What Really Happens When We Give Kids Everything They Want

“I want it.

Why?

Because everyone else has it.”

(Or does it.  Or wears it.)

It’s a conversation we’ve had countless times in our house. It doesn’t matter what it’s about–the newest technology, the latest fad, the most popular shoes- it’s treacherous ground to add it to our want list so we can be like everyone else.

These five dangerous words are turning homes upside down. When we give our children everything they want (because everyone else has it), it speeds up their childhood: We have six year olds addicted to technology, carrying around their own ipods and iphones without limitations; eleven year old sons playing bloody battles of Assassin’s Creed over the Internet with strangers instead of playing ball outside; And 13 year old daughters shopping at Victoria’s Secret, wearing angel wings across their bums, looking far older than they are.

But worse than losing a generation of children, this choice breeds a nasty virus. Because maybe if we keep giving them everything they want, they might just drive a new car intoxicated and kill four people and be diagnosed with affluenza.

What Really Happens When We Give Kids Everything They Want

The psychologist testifying for the 16 year old boy who did just that, defined affluenza as this: children who have a sense of entitlement, are irresponsible, and make excuses for poor behavior because parents have not set proper boundaries.

And when you write a little post about the warning signs of entitlement and it’s shared nearly 800,000 times, perhaps we’re all a little scared of our kids catching the same bug.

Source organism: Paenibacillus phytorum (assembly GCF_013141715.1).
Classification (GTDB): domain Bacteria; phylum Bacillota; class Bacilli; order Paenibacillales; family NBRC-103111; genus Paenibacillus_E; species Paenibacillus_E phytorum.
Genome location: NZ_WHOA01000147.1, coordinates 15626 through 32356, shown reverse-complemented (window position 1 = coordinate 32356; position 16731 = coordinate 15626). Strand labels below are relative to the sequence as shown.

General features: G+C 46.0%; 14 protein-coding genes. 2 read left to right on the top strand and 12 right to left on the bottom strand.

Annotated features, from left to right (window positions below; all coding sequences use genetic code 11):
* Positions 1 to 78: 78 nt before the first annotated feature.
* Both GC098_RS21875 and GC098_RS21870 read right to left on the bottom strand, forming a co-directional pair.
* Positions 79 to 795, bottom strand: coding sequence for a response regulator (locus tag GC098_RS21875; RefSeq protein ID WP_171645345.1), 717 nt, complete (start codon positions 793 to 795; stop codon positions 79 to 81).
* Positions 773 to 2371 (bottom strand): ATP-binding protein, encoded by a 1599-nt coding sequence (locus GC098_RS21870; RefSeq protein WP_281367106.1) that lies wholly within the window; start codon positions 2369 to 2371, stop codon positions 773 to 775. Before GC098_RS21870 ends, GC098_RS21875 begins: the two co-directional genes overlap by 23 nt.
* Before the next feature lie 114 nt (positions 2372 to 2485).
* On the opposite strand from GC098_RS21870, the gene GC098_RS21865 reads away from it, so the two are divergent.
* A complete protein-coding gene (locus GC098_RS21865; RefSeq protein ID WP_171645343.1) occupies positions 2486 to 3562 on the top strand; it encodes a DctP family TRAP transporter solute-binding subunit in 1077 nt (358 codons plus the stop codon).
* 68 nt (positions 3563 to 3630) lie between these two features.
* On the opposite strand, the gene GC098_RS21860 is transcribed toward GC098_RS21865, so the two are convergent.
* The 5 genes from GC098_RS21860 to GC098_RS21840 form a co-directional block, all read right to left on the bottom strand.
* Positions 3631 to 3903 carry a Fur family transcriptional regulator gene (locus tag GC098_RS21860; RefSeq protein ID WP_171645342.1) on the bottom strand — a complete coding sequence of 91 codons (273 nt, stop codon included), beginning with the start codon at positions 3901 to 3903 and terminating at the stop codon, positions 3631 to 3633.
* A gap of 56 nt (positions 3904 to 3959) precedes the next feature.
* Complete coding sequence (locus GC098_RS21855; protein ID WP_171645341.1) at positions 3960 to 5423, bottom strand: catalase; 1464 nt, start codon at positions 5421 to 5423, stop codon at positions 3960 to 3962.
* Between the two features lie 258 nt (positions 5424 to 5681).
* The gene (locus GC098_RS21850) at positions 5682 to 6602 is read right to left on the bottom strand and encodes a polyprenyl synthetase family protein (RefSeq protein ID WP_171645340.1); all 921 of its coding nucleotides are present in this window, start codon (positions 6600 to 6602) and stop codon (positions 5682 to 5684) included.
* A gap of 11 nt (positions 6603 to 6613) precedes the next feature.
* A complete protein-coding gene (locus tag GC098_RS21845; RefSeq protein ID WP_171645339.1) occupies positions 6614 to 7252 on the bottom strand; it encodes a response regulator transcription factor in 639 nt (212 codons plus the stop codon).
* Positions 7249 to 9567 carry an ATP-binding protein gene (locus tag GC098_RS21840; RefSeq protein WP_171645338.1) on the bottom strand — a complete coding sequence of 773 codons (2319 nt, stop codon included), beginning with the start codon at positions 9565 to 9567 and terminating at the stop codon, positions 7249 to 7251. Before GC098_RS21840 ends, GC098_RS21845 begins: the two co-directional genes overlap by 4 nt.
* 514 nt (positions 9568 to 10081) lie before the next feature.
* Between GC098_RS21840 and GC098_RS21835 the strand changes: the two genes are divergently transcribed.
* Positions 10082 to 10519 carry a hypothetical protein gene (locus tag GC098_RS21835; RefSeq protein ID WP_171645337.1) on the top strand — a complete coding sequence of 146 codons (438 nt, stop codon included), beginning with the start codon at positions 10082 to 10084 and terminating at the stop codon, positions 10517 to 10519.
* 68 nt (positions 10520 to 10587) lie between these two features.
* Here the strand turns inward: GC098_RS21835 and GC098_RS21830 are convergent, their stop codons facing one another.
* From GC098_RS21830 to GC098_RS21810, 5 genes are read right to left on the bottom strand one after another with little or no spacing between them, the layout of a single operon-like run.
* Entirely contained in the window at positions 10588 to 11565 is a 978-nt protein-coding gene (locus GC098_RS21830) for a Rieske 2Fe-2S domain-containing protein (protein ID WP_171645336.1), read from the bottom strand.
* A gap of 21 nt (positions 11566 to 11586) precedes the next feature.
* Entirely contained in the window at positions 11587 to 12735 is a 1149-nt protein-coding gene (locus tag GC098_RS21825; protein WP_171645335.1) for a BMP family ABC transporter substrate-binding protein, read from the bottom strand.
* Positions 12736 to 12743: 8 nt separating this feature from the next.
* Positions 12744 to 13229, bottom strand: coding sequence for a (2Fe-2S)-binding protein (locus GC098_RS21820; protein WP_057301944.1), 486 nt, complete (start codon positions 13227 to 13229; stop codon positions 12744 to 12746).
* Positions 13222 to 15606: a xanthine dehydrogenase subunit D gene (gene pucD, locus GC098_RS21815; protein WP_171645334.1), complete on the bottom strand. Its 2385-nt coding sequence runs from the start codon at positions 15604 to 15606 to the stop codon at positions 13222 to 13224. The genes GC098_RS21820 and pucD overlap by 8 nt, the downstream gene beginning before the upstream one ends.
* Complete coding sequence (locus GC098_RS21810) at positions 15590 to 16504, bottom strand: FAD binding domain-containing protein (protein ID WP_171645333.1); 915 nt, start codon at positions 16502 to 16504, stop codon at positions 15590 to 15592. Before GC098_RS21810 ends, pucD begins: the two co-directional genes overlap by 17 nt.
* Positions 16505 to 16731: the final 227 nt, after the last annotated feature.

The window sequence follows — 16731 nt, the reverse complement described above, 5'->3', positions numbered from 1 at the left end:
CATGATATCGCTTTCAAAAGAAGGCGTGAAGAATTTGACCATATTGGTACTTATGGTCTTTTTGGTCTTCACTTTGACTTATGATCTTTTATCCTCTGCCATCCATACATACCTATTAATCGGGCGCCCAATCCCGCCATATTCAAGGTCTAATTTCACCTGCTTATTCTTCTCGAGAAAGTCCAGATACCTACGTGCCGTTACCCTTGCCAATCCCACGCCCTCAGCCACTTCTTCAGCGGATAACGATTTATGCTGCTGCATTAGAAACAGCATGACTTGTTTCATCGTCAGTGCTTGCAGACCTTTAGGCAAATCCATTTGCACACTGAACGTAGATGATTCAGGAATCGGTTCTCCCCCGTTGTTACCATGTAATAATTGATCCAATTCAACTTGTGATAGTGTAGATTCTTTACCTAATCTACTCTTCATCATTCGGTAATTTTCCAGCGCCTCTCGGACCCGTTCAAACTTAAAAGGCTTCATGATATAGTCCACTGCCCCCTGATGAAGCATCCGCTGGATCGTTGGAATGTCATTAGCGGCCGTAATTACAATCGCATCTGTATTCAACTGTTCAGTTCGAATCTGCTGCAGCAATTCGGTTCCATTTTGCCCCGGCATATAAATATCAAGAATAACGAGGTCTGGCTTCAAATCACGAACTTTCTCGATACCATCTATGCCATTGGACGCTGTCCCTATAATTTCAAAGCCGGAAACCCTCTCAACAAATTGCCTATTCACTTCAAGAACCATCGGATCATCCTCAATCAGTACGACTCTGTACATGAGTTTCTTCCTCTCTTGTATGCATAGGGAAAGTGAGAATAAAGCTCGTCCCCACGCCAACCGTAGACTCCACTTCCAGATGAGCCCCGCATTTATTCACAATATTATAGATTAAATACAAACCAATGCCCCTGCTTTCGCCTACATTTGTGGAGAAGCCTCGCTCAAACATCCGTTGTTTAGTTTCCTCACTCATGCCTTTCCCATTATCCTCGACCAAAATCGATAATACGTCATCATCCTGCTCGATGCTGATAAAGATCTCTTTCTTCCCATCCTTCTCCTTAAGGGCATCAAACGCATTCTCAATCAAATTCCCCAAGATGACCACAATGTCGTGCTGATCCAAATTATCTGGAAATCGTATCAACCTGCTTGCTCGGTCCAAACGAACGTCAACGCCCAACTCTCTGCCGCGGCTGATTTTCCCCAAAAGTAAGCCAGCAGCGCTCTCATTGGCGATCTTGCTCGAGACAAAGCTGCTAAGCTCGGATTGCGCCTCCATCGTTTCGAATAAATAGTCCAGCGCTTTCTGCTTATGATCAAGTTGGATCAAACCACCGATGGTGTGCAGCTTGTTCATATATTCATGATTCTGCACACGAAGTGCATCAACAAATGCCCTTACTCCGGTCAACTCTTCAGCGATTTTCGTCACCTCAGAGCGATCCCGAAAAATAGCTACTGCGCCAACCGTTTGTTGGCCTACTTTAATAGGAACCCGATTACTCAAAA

“I am an RN working on a psych unit, and I see everyday the effects of entitlement. I see adults in their 20′s and 30′s who always had everything they ever wanted given to them while growing up, and now they just don’t get it. They are unemployed, either living with parents or with one friend or relative after another, or on the street. Having been given everything they ever wanted without working for it while growing up, they don’t feel that they should work for anything now. They were raised to think they could do no wrong, but instead of growing up to have high self-esteem, they have grown up unable to function. They cannot take disappointment of any kind. So we have a generation of kids that don’t want to work and can’t function as adults. Because they have no coping skills of any kind to deal with life, they become depressed and often turn to drugs and/or alcohol to feel better. Then, they end up on our unit, depressed, suicidal, and addicted,” a comment on this post.